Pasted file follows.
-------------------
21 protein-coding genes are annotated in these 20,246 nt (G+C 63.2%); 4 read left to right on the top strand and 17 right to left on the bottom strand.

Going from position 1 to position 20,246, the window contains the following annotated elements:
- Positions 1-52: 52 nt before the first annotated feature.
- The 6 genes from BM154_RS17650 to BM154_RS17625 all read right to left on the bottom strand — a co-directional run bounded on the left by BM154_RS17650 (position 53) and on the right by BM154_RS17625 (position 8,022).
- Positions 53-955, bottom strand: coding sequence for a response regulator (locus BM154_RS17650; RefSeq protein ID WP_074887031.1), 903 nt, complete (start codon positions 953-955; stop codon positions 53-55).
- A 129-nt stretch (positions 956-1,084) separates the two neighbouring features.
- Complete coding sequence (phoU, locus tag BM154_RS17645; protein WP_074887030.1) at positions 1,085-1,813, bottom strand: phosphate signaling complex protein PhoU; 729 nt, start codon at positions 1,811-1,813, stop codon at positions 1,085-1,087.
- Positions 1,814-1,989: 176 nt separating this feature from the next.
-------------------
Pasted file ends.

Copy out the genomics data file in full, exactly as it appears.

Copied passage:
21 protein-coding genes are annotated in these 20,246 nt (G+C 63.2%); 4 read left to right on the top strand and 17 right to left on the bottom strand.

Going from position 1 to position 20,246, the window contains the following annotated elements:
- Positions 1-52: 52 nt before the first annotated feature.
- The 6 genes from BM154_RS17650 to BM154_RS17625 all read right to left on the bottom strand — a co-directional run bounded on the left by BM154_RS17650 (position 53) and on the right by BM154_RS17625 (position 8,022).
- Positions 53-955, bottom strand: coding sequence for a response regulator (locus BM154_RS17650; RefSeq protein ID WP_074887031.1), 903 nt, complete (start codon positions 953-955; stop codon positions 53-55).
- A 129-nt stretch (positions 956-1,084) separates the two neighbouring features.
- Complete coding sequence (phoU, locus tag BM154_RS17645; protein WP_074887030.1) at positions 1,085-1,813, bottom strand: phosphate signaling complex protein PhoU; 729 nt, start codon at positions 1,811-1,813, stop codon at positions 1,085-1,087.
- Positions 1,814-1,989: 176 nt separating this feature from the next.